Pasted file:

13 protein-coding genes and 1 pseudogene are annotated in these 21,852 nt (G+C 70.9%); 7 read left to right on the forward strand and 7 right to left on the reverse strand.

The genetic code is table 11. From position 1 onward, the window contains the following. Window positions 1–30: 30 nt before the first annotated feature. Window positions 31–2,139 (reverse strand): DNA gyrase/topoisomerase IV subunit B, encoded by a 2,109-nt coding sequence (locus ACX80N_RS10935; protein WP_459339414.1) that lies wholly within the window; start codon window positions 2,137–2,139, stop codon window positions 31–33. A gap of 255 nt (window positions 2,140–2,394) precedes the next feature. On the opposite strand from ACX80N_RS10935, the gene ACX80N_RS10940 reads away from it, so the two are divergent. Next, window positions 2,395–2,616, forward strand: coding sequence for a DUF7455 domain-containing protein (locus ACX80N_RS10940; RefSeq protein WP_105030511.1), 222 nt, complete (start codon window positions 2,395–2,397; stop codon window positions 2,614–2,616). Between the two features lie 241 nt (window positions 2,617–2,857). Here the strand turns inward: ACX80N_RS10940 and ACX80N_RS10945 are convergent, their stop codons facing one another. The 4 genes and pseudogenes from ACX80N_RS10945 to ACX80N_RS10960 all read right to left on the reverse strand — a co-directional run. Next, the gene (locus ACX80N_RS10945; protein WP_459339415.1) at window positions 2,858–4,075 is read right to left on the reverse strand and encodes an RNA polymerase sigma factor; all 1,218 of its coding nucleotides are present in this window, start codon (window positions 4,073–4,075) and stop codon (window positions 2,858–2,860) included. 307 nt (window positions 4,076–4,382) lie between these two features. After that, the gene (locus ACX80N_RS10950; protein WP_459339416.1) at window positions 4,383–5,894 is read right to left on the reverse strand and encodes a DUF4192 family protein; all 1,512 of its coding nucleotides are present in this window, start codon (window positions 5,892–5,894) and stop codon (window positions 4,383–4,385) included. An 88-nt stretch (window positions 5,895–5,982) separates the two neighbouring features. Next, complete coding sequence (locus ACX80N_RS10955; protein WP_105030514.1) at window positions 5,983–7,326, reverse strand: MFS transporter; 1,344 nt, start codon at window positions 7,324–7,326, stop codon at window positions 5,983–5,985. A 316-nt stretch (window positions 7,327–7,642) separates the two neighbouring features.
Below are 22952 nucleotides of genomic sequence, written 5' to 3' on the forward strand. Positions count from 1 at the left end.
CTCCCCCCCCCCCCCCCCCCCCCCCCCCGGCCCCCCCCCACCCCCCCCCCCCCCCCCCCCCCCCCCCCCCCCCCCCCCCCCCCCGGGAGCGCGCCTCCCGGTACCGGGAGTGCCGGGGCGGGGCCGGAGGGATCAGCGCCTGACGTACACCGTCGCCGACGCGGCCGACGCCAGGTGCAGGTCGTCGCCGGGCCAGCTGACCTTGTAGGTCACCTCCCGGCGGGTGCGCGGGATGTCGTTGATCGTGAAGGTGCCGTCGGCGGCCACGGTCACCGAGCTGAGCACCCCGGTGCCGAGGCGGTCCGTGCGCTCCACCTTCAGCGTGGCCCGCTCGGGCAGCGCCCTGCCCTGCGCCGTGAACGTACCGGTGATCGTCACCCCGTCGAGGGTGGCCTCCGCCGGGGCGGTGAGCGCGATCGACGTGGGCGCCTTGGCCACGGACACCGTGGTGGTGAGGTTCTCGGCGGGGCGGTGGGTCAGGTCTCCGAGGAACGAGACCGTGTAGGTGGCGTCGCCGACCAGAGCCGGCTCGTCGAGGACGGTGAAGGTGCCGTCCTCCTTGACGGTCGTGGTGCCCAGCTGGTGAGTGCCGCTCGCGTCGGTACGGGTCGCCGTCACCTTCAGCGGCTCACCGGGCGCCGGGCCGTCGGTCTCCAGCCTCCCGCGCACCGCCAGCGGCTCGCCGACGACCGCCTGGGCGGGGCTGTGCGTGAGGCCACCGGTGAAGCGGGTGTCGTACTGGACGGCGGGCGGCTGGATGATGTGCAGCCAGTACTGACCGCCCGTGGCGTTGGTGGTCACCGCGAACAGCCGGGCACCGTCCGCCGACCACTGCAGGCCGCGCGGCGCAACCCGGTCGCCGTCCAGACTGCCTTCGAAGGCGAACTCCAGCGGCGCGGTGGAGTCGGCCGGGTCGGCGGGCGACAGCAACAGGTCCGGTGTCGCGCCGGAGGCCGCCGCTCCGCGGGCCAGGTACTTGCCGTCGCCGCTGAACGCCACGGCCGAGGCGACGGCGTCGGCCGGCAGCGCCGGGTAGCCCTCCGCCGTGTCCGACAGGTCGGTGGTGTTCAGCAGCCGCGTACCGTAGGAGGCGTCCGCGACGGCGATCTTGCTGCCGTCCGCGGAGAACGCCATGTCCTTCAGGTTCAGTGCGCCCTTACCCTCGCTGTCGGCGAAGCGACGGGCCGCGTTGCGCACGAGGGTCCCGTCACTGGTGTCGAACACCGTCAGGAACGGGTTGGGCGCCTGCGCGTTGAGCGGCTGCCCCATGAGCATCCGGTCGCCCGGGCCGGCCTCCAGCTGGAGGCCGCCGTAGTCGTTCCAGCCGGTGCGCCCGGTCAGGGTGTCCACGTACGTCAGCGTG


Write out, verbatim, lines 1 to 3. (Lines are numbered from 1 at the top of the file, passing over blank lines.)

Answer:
13 protein-coding genes and 1 pseudogene are annotated in these 21,852 nt (G+C 70.9%); 7 read left to right on the forward strand and 7 right to left on the reverse strand.

The genetic code is table 11. From position 1 onward, the window contains the following. Window positions 1–30: 30 nt before the first annotated feature. Window positions 31–2,139 (reverse strand): DNA gyrase/topoisomerase IV subunit B, encoded by a 2,109-nt coding sequence (locus ACX80N_RS10935; protein WP_459339414.1) that lies wholly within the window; start codon window positions 2,137–2,139, stop codon window positions 31–33. A gap of 255 nt (window positions 2,140–2,394) precedes the next feature. On the opposite strand from ACX80N_RS10935, the gene ACX80N_RS10940 reads away from it, so the two are divergent. Next, window positions 2,395–2,616, forward strand: coding sequence for a DUF7455 domain-containing protein (locus ACX80N_RS10940; RefSeq protein WP_105030511.1), 222 nt, complete (start codon window positions 2,395–2,397; stop codon window positions 2,614–2,616). Between the two features lie 241 nt (window positions 2,617–2,857). Here the strand turns inward: ACX80N_RS10940 and ACX80N_RS10945 are convergent, their stop codons facing one another. The 4 genes and pseudogenes from ACX80N_RS10945 to ACX80N_RS10960 all read right to left on the reverse strand — a co-directional run. Next, the gene (locus ACX80N_RS10945; protein WP_459339415.1) at window positions 2,858–4,075 is read right to left on the reverse strand and encodes an RNA polymerase sigma factor; all 1,218 of its coding nucleotides are present in this window, start codon (window positions 4,073–4,075) and stop codon (window positions 2,858–2,860) included. 307 nt (window positions 4,076–4,382) lie between these two features. After that, the gene (locus ACX80N_RS10950; protein WP_459339416.1) at window positions 4,383–5,894 is read right to left on the reverse strand and encodes a DUF4192 family protein; all 1,512 of its coding nucleotides are present in this window, start codon (window positions 5,892–5,894) and stop codon (window positions 4,383–4,385) included. An 88-nt stretch (window positions 5,895–5,982) separates the two neighbouring features. Next, complete coding sequence (locus ACX80N_RS10955; protein WP_105030514.1) at window positions 5,983–7,326, reverse strand: MFS transporter; 1,344 nt, start codon at window positions 7,324–7,326, stop codon at window positions 5,983–5,985. A 316-nt stretch (window positions 7,327–7,642) separates the two neighbouring features.
Below are 22952 nucleotides of genomic sequence, written 5' to 3' on the forward strand. Positions count from 1 at the left end.